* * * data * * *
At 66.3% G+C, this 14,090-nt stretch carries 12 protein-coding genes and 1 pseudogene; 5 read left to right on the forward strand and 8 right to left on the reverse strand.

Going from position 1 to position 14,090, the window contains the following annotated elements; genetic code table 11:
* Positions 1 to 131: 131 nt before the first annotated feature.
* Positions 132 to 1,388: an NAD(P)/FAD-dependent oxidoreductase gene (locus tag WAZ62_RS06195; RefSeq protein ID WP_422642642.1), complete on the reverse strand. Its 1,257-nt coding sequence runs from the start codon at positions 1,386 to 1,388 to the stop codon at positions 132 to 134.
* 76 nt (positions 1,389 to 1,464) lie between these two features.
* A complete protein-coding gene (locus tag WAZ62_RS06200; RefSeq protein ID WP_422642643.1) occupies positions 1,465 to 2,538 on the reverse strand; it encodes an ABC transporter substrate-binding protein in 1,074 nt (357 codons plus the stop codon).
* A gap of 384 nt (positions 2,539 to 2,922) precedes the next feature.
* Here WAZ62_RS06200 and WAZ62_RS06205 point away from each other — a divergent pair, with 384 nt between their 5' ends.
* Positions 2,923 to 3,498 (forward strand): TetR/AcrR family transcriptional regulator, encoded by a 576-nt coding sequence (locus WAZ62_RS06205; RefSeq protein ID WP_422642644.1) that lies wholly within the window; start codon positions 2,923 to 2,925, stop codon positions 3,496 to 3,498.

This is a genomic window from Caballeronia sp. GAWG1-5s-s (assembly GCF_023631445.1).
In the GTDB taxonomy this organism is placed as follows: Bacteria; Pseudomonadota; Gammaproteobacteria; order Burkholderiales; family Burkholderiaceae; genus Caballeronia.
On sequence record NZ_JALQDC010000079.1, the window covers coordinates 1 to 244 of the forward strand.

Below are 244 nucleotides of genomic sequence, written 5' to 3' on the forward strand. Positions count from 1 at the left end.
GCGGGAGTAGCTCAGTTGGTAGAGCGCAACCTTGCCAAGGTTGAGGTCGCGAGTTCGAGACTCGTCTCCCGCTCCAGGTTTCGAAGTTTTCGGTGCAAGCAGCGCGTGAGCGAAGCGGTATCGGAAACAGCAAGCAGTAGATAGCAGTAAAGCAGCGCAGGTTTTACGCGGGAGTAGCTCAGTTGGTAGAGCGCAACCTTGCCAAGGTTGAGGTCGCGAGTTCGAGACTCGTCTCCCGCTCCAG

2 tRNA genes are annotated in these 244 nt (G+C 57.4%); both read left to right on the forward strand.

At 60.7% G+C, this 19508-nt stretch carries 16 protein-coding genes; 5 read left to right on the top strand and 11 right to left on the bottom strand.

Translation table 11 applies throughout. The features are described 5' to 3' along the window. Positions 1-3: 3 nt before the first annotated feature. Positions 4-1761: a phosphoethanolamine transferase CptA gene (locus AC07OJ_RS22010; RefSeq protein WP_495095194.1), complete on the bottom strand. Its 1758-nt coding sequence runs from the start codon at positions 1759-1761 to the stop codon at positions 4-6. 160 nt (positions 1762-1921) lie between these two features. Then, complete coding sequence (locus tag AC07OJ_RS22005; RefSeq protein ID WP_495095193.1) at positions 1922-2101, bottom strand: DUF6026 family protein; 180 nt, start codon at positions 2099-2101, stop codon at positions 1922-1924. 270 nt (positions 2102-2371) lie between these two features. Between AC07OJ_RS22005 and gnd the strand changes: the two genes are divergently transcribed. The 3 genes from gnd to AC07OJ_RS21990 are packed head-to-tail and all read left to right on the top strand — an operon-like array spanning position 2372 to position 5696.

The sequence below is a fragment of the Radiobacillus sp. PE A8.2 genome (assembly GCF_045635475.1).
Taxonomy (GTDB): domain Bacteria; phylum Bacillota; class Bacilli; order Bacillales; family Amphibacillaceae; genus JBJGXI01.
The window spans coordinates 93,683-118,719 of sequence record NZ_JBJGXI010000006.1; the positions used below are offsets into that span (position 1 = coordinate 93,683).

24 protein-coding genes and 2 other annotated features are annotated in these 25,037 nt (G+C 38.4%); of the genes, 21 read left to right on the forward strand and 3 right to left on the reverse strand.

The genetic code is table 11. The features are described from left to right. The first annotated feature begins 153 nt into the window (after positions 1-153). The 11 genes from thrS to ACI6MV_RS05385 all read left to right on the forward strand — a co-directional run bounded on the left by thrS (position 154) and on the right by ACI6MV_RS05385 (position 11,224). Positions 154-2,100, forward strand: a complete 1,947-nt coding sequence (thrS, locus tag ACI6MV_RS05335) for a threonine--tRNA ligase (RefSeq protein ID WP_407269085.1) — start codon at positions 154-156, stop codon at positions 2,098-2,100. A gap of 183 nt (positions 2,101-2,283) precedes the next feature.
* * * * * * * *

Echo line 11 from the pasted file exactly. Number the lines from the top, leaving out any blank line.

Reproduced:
In the GTDB taxonomy this organism is placed as follows: Bacteria; Pseudomonadota; Gammaproteobacteria; order Burkholderiales; family Burkholderiaceae; genus Caballeronia.